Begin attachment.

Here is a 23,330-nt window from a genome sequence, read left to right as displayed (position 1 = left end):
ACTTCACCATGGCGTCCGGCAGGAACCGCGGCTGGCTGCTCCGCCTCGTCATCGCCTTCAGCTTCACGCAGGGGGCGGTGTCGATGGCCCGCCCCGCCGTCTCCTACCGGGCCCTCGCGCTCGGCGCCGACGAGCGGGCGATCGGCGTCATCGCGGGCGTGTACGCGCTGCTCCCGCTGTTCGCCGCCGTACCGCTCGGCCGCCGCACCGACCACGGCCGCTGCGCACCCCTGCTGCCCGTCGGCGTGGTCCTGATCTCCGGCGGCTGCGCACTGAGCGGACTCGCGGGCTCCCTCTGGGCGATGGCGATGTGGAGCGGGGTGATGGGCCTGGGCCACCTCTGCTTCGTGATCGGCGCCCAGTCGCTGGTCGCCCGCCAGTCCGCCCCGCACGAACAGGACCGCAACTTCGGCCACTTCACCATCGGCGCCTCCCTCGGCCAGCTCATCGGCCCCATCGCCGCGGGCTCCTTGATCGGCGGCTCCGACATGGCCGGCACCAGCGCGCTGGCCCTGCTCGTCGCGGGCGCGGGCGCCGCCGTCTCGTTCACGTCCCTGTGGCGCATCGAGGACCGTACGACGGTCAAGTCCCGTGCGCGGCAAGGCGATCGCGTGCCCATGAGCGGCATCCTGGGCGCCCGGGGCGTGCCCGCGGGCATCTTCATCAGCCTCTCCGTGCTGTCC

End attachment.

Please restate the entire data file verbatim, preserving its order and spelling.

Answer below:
Here is a 23,330-nt window from a genome sequence, read left to right as displayed (position 1 = left end):
ACTTCACCATGGCGTCCGGCAGGAACCGCGGCTGGCTGCTCCGCCTCGTCATCGCCTTCAGCTTCACGCAGGGGGCGGTGTCGATGGCCCGCCCCGCCGTCTCCTACCGGGCCCTCGCGCTCGGCGCCGACGAGCGGGCGATCGGCGTCATCGCGGGCGTGTACGCGCTGCTCCCGCTGTTCGCCGCCGTACCGCTCGGCCGCCGCACCGACCACGGCCGCTGCGCACCCCTGCTGCCCGTCGGCGTGGTCCTGATCTCCGGCGGCTGCGCACTGAGCGGACTCGCGGGCTCCCTCTGGGCGATGGCGATGTGGAGCGGGGTGATGGGCCTGGGCCACCTCTGCTTCGTGATCGGCGCCCAGTCGCTGGTCGCCCGCCAGTCCGCCCCGCACGAACAGGACCGCAACTTCGGCCACTTCACCATCGGCGCCTCCCTCGGCCAGCTCATCGGCCCCATCGCCGCGGGCTCCTTGATCGGCGGCTCCGACATGGCCGGCACCAGCGCGCTGGCCCTGCTCGTCGCGGGCGCGGGCGCCGCCGTCTCGTTCACGTCCCTGTGGCGCATCGAGGACCGTACGACGGTCAAGTCCCGTGCGCGGCAAGGCGATCGCGTGCCCATGAGCGGCATCCTGGGCGCCCGGGGCGTGCCCGCGGGCATCTTCATCAGCCTCTCCGTGCTGTCC